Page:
As such, the human/machine interface represents the privileging of technology over biology and therefore locates power and knowledge in the cyborg. This relationship between knowledge and masculinity is articulated in techno-scientific epistemological commitments to rationality, objectivity and abstract disembodiment, effectively separating the “knowers” from the “known” through hierarchal dualisms of masculinity and femininity. Artificial intelligence (AI) scientists within the American military apparatus “explicitly are working for exactly unsituated, disembodied intelligence through research on pure AI and in ‘downloading’, putting a specific human’s consciousness into an artificial brain.” (Gray 1997: 72) In effect, these attempts to master knowledge are slowly closing critical spaces in which to contest how knowledge is discursively and exclusively constituted. Indeed, the cyborg soldier signifies the desire to acquire maximum, if not total control precisely by escaping the imperfections of the human body. As Sara Cohen Shabot (2006: 226) argues, “such a figure represents no less than the omnipotence of the more-than-human. It is a body which overcomes the failures and the problems of the old and the obsolete organic body.”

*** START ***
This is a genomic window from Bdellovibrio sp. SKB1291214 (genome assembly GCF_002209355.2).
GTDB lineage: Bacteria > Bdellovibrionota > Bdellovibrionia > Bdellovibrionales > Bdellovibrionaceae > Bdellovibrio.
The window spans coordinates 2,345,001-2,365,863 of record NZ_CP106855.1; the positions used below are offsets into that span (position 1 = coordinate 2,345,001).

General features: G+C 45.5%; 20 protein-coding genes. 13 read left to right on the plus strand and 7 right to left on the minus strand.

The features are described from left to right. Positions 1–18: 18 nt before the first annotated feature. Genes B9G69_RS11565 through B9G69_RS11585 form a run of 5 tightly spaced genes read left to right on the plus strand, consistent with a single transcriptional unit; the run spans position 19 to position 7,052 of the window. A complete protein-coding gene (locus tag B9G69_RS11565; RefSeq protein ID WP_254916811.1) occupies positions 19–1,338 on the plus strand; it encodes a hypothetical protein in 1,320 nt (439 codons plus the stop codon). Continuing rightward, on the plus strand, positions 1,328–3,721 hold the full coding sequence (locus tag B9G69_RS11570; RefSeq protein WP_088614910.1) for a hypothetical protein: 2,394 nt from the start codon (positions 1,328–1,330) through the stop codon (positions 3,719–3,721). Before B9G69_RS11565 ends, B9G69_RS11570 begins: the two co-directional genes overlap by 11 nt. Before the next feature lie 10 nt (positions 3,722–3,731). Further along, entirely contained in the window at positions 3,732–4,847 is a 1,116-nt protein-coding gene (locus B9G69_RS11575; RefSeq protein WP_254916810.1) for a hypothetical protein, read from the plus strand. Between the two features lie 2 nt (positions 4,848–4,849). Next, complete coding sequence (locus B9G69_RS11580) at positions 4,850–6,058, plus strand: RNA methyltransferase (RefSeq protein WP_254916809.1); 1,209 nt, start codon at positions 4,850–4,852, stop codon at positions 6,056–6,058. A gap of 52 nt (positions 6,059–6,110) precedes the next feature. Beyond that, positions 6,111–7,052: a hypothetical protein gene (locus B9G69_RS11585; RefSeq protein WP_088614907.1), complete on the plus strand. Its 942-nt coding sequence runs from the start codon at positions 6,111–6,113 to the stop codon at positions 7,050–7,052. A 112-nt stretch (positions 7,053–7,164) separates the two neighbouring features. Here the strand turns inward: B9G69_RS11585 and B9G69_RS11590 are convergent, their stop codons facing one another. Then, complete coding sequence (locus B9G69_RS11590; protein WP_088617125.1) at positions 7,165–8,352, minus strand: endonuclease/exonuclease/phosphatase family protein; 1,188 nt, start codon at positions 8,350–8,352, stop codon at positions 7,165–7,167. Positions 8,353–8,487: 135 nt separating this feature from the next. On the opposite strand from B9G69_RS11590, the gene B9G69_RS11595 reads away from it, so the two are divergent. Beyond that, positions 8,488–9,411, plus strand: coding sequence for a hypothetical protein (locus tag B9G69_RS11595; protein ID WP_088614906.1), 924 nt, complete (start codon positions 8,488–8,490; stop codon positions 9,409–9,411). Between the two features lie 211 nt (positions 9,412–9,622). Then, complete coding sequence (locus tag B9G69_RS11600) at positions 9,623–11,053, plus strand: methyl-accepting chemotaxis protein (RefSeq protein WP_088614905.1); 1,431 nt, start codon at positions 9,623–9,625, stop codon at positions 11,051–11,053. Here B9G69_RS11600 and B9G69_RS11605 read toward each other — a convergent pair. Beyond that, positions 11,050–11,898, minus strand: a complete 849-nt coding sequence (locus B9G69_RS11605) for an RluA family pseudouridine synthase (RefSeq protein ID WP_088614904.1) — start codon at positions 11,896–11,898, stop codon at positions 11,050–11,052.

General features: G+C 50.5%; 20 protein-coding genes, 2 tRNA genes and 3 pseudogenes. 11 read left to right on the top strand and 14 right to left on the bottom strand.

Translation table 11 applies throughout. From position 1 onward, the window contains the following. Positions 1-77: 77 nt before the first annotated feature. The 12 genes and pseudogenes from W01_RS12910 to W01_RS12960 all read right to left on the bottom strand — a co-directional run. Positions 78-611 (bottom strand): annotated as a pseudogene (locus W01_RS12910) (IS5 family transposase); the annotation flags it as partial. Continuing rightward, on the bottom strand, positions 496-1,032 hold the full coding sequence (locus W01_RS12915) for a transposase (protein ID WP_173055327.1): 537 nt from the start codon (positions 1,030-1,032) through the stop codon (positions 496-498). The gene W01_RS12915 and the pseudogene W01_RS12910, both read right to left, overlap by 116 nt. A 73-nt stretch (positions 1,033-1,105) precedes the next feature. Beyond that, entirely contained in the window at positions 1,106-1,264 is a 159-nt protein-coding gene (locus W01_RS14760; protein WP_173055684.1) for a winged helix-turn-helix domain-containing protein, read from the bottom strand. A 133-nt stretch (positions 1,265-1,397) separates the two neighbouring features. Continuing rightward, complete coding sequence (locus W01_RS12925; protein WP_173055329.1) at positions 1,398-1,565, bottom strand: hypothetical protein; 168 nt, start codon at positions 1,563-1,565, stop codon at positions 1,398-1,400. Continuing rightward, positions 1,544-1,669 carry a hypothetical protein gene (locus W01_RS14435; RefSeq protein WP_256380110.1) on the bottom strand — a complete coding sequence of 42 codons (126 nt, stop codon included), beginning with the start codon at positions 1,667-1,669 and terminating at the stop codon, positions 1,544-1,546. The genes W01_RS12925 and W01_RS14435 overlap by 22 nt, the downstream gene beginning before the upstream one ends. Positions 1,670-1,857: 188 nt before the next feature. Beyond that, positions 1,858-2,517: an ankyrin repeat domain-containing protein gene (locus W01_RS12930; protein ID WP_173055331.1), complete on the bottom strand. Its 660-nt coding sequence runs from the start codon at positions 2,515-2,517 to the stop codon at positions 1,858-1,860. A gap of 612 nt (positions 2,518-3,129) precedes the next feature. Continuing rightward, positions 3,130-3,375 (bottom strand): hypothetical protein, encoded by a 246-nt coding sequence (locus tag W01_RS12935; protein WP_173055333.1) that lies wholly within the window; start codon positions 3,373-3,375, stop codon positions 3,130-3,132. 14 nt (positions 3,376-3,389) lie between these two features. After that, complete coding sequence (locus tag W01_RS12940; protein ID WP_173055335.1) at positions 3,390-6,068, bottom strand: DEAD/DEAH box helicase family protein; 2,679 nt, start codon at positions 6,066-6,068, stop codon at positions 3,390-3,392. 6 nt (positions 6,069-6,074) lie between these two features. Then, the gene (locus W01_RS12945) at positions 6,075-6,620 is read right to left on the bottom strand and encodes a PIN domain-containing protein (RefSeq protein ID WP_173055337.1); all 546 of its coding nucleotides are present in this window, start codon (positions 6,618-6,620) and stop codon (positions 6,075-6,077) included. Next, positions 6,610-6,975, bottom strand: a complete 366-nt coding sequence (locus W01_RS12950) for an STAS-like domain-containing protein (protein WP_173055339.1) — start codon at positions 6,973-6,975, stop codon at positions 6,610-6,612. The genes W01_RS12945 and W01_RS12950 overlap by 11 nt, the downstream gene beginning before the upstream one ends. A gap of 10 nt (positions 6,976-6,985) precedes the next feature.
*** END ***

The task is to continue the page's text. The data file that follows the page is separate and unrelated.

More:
Abstract disembodiment has “virtually” disembedded cyborg soldiers from the very material realities inscribed in the interface, where the Gulf War became,
the ultimate voyeurism: to see the target hit from the vantage point of the weapon. An inhuman perspective […] Seeing was split off from feeling; the visible was separated from the sense of pain and death. Through the long lens the enemy remained a faceless alien, his/her bodily existence derealized […] Perversely, war appeared as it really was. (Robins and Levidow 1995: 121)
The distinctions between simulation and reality, training and battle, have been breached to the point that there is virtually no distinction, where the critical distinction should be that people are killed in the real world of war (see Der Derian 2003, 2009; Harris 2003; Kundnani 2004). A telling example is the description of the Combat and Maneuver Training Center in Hohenfels, Germany, by an American Colonel: “Once a unit goes into the Box, with the exception that they’re shooting laser bullets, and that a guy, instead of falling down with a gunshot wound, will read from a card he’s carrying in his pocket how badly hurt he is, virtually everything we do is real. There’s nothing simulated in the Box.” (Der Derian 1997: 121) The discursive collapsing of reality and simulation has deadly ramifications for the bodies violently inscribed by cyborg soldiers in real wars. The disciplining of soldiers to believe that simulations are reality, and conversely, that reality is a simulation, “produces ‘a kind of isolation’ from the violence of war that allows for its unrestrained prosecution […] removed from the bloody results of their decisions” (Gray 1997: 200). Simultaneously, it rationalises and mystifies the disappearance of the body from war, and the denial of the “sentient physicality of human embodiment” (Gusterson 1998: 124).